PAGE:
| GEO Business|
| Global stocks slide, dollar gains on economy fears|
| Updated at: 2054 PST, Saturday, November 21, 2009|
NEW YORK: Global stocks slid and the U.S. dollar rose on Friday as investors cut their exposure to risky assets amid signs of an anemic U.S. economic recovery.
Investors sought safe havens ahead of a holiday-shortened week in the United States and in anticipation of the year-end period, which can prove to be volatile.
Oil fell below $77, weighed by the stronger dollar, and falling stock prices raised worries about the economy and the outlook for energy demand.
Most U.S. Treasuries prices retreated as traders cut prices ahead of the auction of $118 billion next week. But demand for short-term debt before year's end pushed yields on the two-year note below 0.68 percent, their lowest since last December.
Yields on short-dated Treasury bills pushed below zero as investors clamored for low-risk investments on bets central banks will hold rates at ultra-low levels for a long time.
"People are getting out of risk, getting into Treasuries for the year-end, everybody is parking money," said James Combias, head of government bond trading at Mizuho Securities USA in New York.
U.S. gold futures ended higher for a sixth straight session despite the dollar's rise in a late session rally that could bode well for next week, traders said.
Equity markets around the world fell as investors took profits as the end of 2009 approaches. MSCI's all-country world index has gained more than 70 percent from March lows, and investors are leery of any signs of weakness as they seek to justify further advances in equity prices.
"It's been a very good year for a lot of people, and it makes sense that players are going to square up positions today ahead of the U.S. holiday and month-end," said Michael Woolfolk, strategist at BNY Mellon in New York.
U.S. markets will close next Thursday for the Thanksgiving holiday, while Monday marks a national holiday in Japan.
Worse-than-expected quarterly results from computer maker Dell Inc and homebuilder D.R. Horton helped push U.S. stocks lower in the third straight negative session for Wall Street.
The Dow Jones industrial average closed down 14.28 points, or 0.14 percent, at 10,318.16. The Standard & Poor's 500 Index fell 3.52 points, or 0.32 percent, at 1,091.38. The Nasdaq Composite Index slid 10.78 points, or 0.50 percent, at2,146.04.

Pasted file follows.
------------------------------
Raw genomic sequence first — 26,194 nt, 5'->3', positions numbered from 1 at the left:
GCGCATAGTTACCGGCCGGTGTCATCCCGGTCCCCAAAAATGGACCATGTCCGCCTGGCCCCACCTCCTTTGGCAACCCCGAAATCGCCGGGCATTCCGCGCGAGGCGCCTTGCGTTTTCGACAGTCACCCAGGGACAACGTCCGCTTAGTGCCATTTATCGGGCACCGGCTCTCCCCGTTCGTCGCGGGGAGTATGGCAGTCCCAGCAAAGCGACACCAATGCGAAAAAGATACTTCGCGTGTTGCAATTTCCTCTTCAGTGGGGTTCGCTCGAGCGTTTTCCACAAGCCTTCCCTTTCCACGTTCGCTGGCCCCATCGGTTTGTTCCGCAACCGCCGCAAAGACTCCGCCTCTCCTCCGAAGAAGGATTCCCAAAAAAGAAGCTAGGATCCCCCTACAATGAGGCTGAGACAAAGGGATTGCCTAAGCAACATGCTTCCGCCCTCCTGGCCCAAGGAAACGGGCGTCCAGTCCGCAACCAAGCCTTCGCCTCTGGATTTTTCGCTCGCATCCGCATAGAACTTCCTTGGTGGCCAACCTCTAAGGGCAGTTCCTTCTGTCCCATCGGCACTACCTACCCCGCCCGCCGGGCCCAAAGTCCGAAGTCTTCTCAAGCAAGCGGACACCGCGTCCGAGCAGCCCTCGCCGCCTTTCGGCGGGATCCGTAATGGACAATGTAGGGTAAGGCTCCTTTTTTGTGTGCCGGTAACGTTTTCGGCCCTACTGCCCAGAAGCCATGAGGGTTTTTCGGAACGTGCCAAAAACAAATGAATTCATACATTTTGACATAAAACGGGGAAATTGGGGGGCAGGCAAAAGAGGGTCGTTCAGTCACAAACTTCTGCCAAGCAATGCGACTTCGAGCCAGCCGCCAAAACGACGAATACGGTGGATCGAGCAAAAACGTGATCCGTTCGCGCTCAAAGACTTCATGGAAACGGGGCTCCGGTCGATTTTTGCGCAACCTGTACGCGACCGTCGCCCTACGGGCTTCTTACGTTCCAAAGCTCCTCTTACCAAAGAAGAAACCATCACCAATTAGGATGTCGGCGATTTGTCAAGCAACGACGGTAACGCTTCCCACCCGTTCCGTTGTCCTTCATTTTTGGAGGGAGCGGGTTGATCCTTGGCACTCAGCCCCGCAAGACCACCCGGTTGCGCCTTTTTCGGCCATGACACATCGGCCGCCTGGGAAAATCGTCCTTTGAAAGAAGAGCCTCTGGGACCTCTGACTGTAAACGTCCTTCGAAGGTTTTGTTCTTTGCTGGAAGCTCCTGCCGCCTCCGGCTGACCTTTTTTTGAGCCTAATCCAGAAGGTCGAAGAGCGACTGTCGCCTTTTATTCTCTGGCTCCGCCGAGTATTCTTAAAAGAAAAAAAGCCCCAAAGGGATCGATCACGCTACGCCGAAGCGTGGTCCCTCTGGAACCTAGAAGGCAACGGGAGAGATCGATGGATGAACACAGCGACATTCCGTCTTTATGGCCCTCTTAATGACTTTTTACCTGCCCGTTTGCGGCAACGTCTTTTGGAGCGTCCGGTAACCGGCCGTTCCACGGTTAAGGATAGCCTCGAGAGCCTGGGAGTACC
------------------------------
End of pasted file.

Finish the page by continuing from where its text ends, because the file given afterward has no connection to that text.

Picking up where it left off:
For the week, the Dow rose 0.5 percent, the broad market S&P 500 fell 0.2 percent and the technology-rich Nasdaq slipped1 percent.
A decline in technology shares is problematic, and "not a sign of a healthy market," said Quincy Krosby, market strategist at Prudential Financial in Shelton, Connecticut.
"We're not writing the obituary for this market, but it is consolidating, getting far more careful. It is prudent to take some money and some risk off the table," Krosby said.
An absence of fresh economic news made many markets choppy. Investors reacted to a wave of speculation about the risk of a default on Ukraine's sovereign and sovereign-guaranteed debt, despite no new development to trigger the sudden fright.
Gold for December delivery settled up $4.90 at $1,146.80 an ounce in New York. The dollar rose against a basket of major currencies, with the U.S. Dollar Index up 0.42 percent at 75.606.
The euro fell 0.39 percent at $1.486, and against the yen, the dollar fell 0.09 percent at 88.95.
The dollar is down some 14 percent since mid-March as signs of a global recovery prompted investors to favor higher-yield currencies and assets. Expectations for record low U.S. interest rates well into 2010 have also hurt the greenback.
Commodity prices also fell as investors have scoured economic data for signs of a recovery that would boost global energy demand.
"Oil is clearly still tied to broader financial markets and seeing losses due to a stronger dollar and a drop in stock prices," said Gene McGillian, analyst at Tradition Energy in Stamford, Connecticut.
The benchmark 10-year U.S. Treasury note was down 6/32 in price to yield 3.36 percent.
The MSCI index of Asia Pacific stocks traded outside Japan fell 0.7 percent, and Japan's Nikkei index slid 0.5 percent.